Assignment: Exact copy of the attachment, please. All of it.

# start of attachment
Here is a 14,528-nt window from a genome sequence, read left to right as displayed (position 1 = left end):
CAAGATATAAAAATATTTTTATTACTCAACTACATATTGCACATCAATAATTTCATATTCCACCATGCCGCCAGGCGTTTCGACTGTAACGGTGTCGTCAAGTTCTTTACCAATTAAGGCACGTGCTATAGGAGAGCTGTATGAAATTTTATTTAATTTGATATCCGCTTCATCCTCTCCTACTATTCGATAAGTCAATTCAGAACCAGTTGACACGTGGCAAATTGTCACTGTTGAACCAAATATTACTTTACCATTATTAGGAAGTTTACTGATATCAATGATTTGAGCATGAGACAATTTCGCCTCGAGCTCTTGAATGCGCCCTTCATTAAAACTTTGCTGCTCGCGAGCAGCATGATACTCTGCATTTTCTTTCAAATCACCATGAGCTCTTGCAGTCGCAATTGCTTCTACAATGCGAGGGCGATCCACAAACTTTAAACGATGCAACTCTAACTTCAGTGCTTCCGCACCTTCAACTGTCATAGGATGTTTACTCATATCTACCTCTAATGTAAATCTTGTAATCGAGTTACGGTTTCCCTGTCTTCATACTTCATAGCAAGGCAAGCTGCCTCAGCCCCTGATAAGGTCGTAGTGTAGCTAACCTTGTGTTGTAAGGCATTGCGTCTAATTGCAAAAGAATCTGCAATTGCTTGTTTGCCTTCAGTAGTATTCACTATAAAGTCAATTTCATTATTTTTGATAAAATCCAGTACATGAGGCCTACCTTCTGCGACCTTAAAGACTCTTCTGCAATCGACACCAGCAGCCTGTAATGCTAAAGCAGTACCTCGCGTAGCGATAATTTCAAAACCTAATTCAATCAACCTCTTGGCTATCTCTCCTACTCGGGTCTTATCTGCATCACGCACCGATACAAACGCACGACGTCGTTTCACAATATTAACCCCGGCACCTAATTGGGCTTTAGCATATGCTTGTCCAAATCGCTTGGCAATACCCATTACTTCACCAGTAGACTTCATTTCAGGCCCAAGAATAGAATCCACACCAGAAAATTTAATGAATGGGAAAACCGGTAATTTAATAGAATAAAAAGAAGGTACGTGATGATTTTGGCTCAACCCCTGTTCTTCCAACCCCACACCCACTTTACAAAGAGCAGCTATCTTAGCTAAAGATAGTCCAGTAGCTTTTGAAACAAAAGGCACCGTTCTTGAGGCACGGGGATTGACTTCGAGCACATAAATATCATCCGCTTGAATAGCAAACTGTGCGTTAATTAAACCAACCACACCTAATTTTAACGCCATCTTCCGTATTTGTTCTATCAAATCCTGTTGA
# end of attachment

Here is a 14,528-nt window from a genome sequence, read left to right as displayed (position 1 = left end):
CAAGATATAAAAATATTTTTATTACTCAACTACATATTGCACATCAATAATTTCATATTCCACCATGCCGCCAGGCGTTTCGACTGTAACGGTGTCGTCAAGTTCTTTACCAATTAAGGCACGTGCTATAGGAGAGCTGTATGAAATTTTATTTAATTTGATATCCGCTTCATCCTCTCCTACTATTCGATAAGTCAATTCAGAACCAGTTGACACGTGGCAAATTGTCACTGTTGAACCAAATATTACTTTACCATTATTAGGAAGTTTACTGATATCAATGATTTGAGCATGAGACAATTTCGCCTCGAGCTCTTGAATGCGCCCTTCATTAAAACTTTGCTGCTCGCGAGCAGCATGATACTCTGCATTTTCTTTCAAATCACCATGAGCTCTTGCAGTCGCAATTGCTTCTACAATGCGAGGGCGATCCACAAACTTTAAACGATGCAACTCTAACTTCAGTGCTTCCGCACCTTCAACTGTCATAGGATGTTTACTCATATCTACCTCTAATGTAAATCTTGTAATCGAGTTACGGTTTCCCTGTCTTCATACTTCATAGCAAGGCAAGCTGCCTCAGCCCCTGATAAGGTCGTAGTGTAGCTAACCTTGTGTTGTAAGGCATTGCGTCTAATTGCAAAAGAATCTGCAATTGCTTGTTTGCCTTCAGTAGTATTCACTATAAAGTCAATTTCATTATTTTTGATAAAATCCAGTACATGAGGCCTACCTTCTGCGACCTTAAAGACTCTTCTGCAATCGACACCAGCAGCCTGTAATGCTAAAGCAGTACCTCGCGTAGCGATAATTTCAAAACCTAATTCAATCAACCTCTTGGCTATCTCTCCTACTCGGGTCTTATCTGCATCACGCACCGATACAAACGCACGACGTCGTTTCACAATATTAACCCCGGCACCTAATTGGGCTTTAGCATATGCTTGTCCAAATCGCTTGGCAATACCCATTACTTCACCAGTAGACTTCATTTCAGGCCCAAGAATAGAATCCACACCAGAAAATTTAATGAATGGGAAAACCGGTAATTTAATAGAATAAAAAGAAGGTACGTGATGATTTTGGCTCAACCCCTGTTCTTCCAACCCCACACCCACTTTACAAAGAGCAGCTATCTTAGCTAAAGATAGTCCAGTAGCTTTTGAAACAAAAGGCACCGTTCTTGAGGCACGGGGATTGACTTCGAGCACATAAATATCATCCGCTTGAATAGCAAACTGTGCGTTAATTAAACCAACCACACCTAATTTTAACGCCATCTTCCGTATTTGTTCTATCAAATCCTGTTGA